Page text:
- Special Sections
- Public Notices
Local smart phone users should see improved service by the end of the year.
Cathy Lewandowski, a senior public relations manager for AT&T, has confirmed that AT&T plans to bring mobile broadband to Marion County in 2012, and Mary Pat Regan, the president of AT&T Kentucky, sent an email to Lebanon Mayor Gary Crenshaw confirming that AT&T plans to launch 3G service in Marion County in late 2012.
Marion County Judge/Executive John G. Mattingly and local citizen George Hardin also received emails from Nancy Jarrett, a regional manger for AT&T, confirming the company's intent to offer mobile broadband before the end of the year.
"Our best guess for activation at this time is late [third quarter] or early [fourth quarter]," Jarrett wrote.
Kevin Pinkston, who has been an AT&T customer for two years, is glad to know that 3G service is coming, but he would like to see it sooner than AT&T is projecting.
"The end of the year is not quick enough. If we experience bad weather conditions in October, November, and December, we might not see deployment of mobile broadband until 2013," he said.
He added that he knows AT&T cannot control the weather, but he would like to see the company begin work on its local 3G network by July or August.
"If 3G is not here before January, AT&T is going to receive several complaints from customers," Pinkston said.
While he said his voice service is comparable in Marion County to other places, he notices a big difference when he accesses the Internet with his phone.
"If I want to look up something on the Internet and talk on the phone at the same time, I don't have the ability to do that here in Marion County," he said. "As far as Internet speed is concerned, there is a major difference between Marion County and other places that have mobile broadband."
In Marion County, AT&T customers have access to the company's EDGE network, which is a 2G network, which has download speeds of 75 to 135 kb per second, according to information on the AT&T website.
By comparison, Bluegrass Cellular's EV-DO 3G network allows customers to receive data at speeds up to 784 kb per second, according to Barry Nothstine, the vice-president for sales and marketing for Bluegrass Cellular.
In her email to Judge Mattingly, Jarrett noted that AT&T's wireless network group said they will try to expedite the work, but there are some factors beyond their control.
"First, we need to order the equipment. Since our technology is based off the GSM standard, our upgrade to 3G requires an entirely separate set of equipment than our 2G equipment," Jarrett wrote.
GSM stands for Global System for Mobile, which is the most open and widely used wireless network platform in the world, according to Lewandowski.
The 3G equipment will be installed on the same towers where the 2G equipment is now located, Lewandowski explained in an email to the Enterprise. After the 3G equipment is in place, AT&T will be able to work on further upgrading the 3G service with HSPA (high speed packet access) and LTE (long term evolution) technology.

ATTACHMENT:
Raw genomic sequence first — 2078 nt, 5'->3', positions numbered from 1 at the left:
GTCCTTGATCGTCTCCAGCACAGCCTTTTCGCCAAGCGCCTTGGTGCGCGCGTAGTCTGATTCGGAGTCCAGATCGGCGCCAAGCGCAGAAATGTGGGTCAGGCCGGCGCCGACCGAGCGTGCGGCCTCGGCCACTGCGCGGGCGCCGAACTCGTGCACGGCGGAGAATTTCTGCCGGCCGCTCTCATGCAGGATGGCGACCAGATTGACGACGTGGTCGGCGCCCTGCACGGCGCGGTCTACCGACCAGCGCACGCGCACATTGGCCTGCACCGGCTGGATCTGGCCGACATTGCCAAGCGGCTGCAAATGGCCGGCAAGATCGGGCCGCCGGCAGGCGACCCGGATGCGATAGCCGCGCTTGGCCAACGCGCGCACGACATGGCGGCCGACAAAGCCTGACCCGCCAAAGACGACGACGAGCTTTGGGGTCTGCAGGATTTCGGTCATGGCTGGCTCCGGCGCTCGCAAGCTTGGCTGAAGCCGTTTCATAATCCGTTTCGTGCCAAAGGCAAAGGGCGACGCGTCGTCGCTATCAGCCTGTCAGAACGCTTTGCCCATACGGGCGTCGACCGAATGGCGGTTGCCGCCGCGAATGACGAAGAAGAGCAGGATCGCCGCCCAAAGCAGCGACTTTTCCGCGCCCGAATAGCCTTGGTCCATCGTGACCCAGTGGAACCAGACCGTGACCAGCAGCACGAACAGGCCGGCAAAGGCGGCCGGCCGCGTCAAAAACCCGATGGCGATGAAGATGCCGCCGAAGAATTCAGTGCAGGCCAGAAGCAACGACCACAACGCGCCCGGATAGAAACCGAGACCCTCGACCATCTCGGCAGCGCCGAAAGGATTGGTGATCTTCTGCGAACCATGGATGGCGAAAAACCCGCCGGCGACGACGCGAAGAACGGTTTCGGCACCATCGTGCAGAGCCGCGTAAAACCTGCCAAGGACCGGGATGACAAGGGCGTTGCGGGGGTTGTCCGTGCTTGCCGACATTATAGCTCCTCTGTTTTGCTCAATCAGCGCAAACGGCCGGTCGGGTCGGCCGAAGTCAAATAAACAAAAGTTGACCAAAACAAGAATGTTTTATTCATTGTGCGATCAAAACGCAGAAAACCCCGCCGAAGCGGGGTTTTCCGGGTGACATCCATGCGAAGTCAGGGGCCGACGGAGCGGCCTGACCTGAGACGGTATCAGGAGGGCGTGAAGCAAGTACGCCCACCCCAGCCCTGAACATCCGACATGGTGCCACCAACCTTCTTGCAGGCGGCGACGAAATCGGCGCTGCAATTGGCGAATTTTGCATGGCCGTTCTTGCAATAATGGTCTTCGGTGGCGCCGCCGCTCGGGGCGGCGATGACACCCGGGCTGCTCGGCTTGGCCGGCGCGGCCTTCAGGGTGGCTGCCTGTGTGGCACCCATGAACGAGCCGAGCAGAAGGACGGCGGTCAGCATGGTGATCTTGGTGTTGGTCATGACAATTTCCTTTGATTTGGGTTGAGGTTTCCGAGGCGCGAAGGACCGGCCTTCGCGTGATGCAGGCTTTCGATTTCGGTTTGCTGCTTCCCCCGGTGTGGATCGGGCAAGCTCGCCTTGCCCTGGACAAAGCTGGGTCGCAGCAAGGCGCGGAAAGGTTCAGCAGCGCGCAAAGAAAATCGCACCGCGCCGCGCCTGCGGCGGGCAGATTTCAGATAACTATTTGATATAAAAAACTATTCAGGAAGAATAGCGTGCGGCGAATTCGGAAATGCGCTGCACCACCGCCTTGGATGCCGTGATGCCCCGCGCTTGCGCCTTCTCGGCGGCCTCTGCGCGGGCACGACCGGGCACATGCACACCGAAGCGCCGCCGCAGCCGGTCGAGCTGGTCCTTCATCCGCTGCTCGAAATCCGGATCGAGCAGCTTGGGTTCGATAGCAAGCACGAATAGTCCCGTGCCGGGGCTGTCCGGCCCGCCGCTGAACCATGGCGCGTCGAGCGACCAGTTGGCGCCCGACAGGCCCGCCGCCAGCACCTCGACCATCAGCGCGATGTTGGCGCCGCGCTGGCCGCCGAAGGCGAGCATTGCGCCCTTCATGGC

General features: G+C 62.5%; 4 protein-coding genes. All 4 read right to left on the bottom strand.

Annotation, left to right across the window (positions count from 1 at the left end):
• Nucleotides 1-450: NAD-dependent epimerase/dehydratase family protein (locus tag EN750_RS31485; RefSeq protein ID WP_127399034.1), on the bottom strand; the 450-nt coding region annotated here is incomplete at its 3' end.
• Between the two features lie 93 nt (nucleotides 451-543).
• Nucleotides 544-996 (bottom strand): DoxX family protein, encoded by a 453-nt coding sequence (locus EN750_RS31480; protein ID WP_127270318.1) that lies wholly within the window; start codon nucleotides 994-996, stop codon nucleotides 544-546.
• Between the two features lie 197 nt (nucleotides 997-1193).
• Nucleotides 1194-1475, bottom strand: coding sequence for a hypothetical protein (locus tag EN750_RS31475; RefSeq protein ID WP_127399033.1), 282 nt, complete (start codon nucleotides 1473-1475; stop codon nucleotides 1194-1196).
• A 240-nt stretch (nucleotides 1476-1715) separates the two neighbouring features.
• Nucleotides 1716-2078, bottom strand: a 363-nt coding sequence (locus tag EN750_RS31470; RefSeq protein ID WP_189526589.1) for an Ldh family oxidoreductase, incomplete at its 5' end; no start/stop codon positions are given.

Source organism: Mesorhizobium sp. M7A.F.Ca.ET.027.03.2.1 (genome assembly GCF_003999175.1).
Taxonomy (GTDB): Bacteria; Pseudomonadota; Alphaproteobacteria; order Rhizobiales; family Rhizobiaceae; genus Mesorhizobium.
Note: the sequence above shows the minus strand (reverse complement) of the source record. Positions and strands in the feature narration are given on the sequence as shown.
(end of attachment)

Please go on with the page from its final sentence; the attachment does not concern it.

Jarrett's email also offered some insights into how AT&T has expanded its 3G network.
"It's not really that we are going around Marion County so much as we're coming to you," she wrote.
AT&T's Lexington network extended to Mercer and Garrard counties, then into Boyle County, and most recently into Taylor County. From Taylor County, the network can expand into Marion County, according to Jarrett.
She also explained why Taylor County received 3G service before Marion County.
"First, we have a company-owned wireless store in Campbellsville. Another reason is greater population density in Taylor County and Campbellsville," Jarrett wrote.
Lewandowski added that the Taylor County network also expanded from LaRue County.
From the other direction, Jarrett added that AT&T's network has reached Nelson County, which could also be expanded to Marion County.
And like other AT&T officials, Jarrett stressed that AT&T is aware of local customers' desire to have mobile broadband service.
"We definitely have heard you and will be working to get coverage to Marion County ASAP," she wrote.
Marion County Economic Development Director Tom Lund said local industries want improved mobile broadband coverage, and it's also something prospective businesses want as well.
"They don't come out and directly ask you," Lund said, "but they expect you to have it."
Mayor Crenshaw said he's probably received 30 emails from citizens concerned about local 3G service. Any time a lot of citizens are concerned, he is, too, but the issue has also affected him. If the city administrator or city attorney needs to contact him, his ability to receive emails quickly depends on whether he has access to a wi-fi or 3G service connection.
"In this technological world, speed is everything," Crenshaw said.
Dylan Tungate, a sophomore at Marion County High School, uses an iPhone 4. He also helps maintain the website for Marion County High School and has worked in the summer with the school district's technology department.
Since he's known as a technology guy, several students and even teachers at the high school have asked him about mobile broadband. He said the increased interest may be because more people received 3G compatible phones and devices for Christmas.
Tungate has noticed a big difference in how quickly he can receive information in Marion County compared to neighboring communities. When he can access AT&T's 3G network, however, he actually gets information faster than his friends with Bluegrass Cellular, he said.
"It's frustrating because you're not getting your money's worth," Tungate said. "It's not, obviously, something I have to have, but I would like to be able to use my phone a whole lot more."